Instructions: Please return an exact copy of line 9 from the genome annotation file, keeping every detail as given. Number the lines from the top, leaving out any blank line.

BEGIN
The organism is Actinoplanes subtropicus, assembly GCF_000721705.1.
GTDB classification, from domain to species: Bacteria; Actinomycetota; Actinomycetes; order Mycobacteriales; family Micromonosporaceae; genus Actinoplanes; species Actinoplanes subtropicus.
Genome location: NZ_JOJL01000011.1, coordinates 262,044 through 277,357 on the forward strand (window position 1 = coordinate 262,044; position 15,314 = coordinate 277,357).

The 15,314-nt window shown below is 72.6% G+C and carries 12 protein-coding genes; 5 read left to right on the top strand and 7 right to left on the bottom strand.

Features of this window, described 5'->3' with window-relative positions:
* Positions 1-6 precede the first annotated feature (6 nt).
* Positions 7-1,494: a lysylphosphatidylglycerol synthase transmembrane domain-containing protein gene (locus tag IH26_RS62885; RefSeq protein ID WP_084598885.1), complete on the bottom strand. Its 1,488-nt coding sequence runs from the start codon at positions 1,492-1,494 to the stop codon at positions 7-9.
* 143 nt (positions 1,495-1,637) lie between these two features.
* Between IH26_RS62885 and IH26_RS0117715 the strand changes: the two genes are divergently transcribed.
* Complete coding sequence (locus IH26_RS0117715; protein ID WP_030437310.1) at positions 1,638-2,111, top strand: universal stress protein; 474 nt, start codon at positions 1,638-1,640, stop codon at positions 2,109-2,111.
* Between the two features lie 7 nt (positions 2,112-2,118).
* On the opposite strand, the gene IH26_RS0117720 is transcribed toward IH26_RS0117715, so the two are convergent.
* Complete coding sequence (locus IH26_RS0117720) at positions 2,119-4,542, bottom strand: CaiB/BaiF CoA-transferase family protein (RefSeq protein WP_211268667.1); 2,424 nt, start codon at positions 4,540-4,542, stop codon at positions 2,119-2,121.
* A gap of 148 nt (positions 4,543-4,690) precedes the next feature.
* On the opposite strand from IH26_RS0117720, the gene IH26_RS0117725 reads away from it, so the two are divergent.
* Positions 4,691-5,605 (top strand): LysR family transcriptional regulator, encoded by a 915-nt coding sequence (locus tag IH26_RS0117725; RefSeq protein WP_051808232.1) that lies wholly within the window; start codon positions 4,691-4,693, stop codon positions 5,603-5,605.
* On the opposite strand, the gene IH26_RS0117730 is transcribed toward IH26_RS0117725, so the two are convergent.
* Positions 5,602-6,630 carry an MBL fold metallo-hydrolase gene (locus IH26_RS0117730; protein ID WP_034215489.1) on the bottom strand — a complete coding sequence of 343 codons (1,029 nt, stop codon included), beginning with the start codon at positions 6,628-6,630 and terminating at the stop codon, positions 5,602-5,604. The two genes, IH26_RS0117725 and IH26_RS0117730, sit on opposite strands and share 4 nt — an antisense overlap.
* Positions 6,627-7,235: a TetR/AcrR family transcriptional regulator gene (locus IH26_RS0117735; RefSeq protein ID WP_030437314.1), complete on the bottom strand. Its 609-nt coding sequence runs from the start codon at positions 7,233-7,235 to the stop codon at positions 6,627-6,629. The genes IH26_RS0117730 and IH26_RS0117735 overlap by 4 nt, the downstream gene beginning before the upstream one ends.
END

* Between IH26_RS62885 and IH26_RS0117715 the strand changes: the two genes are divergently transcribed.